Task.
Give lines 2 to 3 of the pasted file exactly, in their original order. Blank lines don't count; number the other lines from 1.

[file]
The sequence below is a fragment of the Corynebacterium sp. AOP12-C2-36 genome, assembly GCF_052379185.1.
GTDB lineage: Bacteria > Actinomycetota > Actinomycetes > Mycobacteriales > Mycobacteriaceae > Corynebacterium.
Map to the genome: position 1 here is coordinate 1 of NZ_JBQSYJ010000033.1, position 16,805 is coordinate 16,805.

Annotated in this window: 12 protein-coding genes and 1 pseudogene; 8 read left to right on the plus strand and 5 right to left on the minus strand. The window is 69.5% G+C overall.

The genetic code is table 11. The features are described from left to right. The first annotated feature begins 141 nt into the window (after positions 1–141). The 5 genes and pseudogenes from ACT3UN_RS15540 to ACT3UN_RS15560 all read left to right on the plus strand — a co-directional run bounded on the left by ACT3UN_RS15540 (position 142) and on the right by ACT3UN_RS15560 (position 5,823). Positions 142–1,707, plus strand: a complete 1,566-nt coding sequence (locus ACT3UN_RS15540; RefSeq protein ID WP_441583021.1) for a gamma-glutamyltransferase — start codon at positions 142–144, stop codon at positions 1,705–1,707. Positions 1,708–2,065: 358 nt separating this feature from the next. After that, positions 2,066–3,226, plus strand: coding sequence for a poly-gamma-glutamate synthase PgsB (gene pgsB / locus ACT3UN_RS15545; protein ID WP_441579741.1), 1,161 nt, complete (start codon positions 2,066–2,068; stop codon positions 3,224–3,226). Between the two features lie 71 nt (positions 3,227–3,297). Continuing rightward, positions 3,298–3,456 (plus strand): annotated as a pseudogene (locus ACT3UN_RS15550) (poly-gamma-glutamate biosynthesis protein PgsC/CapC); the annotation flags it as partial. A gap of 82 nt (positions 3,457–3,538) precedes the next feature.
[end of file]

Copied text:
GTDB lineage: Bacteria > Actinomycetota > Actinomycetes > Mycobacteriales > Mycobacteriaceae > Corynebacterium.
Map to the genome: position 1 here is coordinate 1 of NZ_JBQSYJ010000033.1, position 16,805 is coordinate 16,805.